American Reading Club Complaints & Reviews

American Reading ClubBIG SCAM!!!!!!!!

I just wanna say I deeply appreciate this website because I just found out that this company was not only scamming me but lots of other people. I have been called by this company everyday and have tried to cancel the subscription. Everyone keeps telling me the same thing, it's a 3 day cancellation policy. When I ordered them no one ever talked to me about the cancellation policy. I recently spoke with a representative about why the magazines could not be canceled. I don't understand why this is happening but I DESPERATELY AM IN NEED OF HELP because I am currently 9 months pregnant and I have a four year old daughter also so I can't keep making payments to these people for magazines that I don't even want. Now there telling me if I don't make a payment soon that will take legal action against me.

If there is someone out there that can HELP ME contact me back at my email at [protected]@inbox.com. I would really appreciate it.
Thank you

  • Ke
    kelly.perham May 20, 2009

    dude i've been dealing with the same exact thing. they refuse to cancel my account since january. now they say there going to prosecute me for some crap. i dont know what to do either.

    0 Votes
  • Je
    Je123 Aug 28, 2009

    Taken from the FTC's website: (IT'S THE LAW... KNOW YOUR RIGHTS)

    Guidelines for Managers of Telemarketing Enterprises Who Sell Magazine Subscriptions

    As the supervisor of a telemarketing sales force, you know that your employees' communications with prospective magazine subscription purchasers must be clear and courteous, and that their sales solicitations must be accurate, truthful, and complete. It makes good business sense — and it's the law.

    Through its enforcement of the Telemarketing Sales Rule and other laws, the Federal Trade Commission regulates the telephone sale of consumer products, including magazine subscriptions. The Telemarketing Sales Rule requires that you keep certain records about advertising and promotional materials, recipients of prizes of $25 or more, sales, sales employees, and verifiable approvals for demand drafts for two years from the date that records are made.

    The FTC and the Magazine Publishers of America have written this guide for telemarketing professionals who sell magazine subscriptions.
    Initial Contact: After You've Said Hello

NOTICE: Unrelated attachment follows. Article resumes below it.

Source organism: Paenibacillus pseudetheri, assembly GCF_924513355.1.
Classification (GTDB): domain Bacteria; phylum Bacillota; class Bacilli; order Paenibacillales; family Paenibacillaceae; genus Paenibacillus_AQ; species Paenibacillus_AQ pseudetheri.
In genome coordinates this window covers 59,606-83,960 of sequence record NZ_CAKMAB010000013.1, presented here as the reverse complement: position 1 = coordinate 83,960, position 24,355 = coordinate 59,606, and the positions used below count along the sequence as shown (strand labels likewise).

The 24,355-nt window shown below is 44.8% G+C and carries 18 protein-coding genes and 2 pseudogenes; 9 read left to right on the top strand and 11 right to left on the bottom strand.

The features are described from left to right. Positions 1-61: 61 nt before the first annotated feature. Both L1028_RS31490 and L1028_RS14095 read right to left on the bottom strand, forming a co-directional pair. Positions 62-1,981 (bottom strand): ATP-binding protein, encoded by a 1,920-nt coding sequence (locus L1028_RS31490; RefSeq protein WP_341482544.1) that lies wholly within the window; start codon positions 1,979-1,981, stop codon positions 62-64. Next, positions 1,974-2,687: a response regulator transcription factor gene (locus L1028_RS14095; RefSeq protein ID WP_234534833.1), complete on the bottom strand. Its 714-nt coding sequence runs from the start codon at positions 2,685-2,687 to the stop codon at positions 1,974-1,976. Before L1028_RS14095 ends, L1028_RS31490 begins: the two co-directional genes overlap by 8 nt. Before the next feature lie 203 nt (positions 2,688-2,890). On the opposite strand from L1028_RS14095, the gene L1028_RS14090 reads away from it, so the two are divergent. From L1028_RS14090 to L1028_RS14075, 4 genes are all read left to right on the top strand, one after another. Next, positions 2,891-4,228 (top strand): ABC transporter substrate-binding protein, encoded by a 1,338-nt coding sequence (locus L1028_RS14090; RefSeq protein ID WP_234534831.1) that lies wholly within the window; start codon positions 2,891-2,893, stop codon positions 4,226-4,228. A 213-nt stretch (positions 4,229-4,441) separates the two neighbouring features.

When you are making an outbound call, you must disclose clearly and promptly, prior to the consumer's purchase, and in a way that is unlikely to mislead the consumer:

    That the purpose of your call is to sell magazine subscriptions.
    Who is selling the magazine subscriptions.
    A description of the magazine subscriptions you are selling.
    You must not misrepresent the reasons why the consumer was chosen for the call. You may not suggest that the consumer was "specially" selected because he or she is a "good customer, " a contest winner, or a survey participant — unless that is true.
    Prize Promotions: You Never Have to Pay to Play

    If you are offering a prize promotion in connection with an outbound call solicitation, you must state clearly and promptly, and prior to purchase, that no purchase is necessary to play or to win. You also must disclose:

    * A description of any prize you offer in the sales promotion and a statement of its value.
    * The "no purchase/no payment" way consumers can participate in the prize promotion with instructions on how to participate, or an address or toll-free telephone number where consumers can get instructions on how to participate.
    * The odds of winning the prize in the promotion or the factors used to calculate the odds.
    * Any material costs, restrictions, limitations, or conditions on receiving, redeeming or using a prize that you offer in the promotion.

    Sympathy Appeals and Enticements: No Lies Allowed

    The law does not allow you to make false statements to encourage a purchase. Specifically, you must not falsely state that: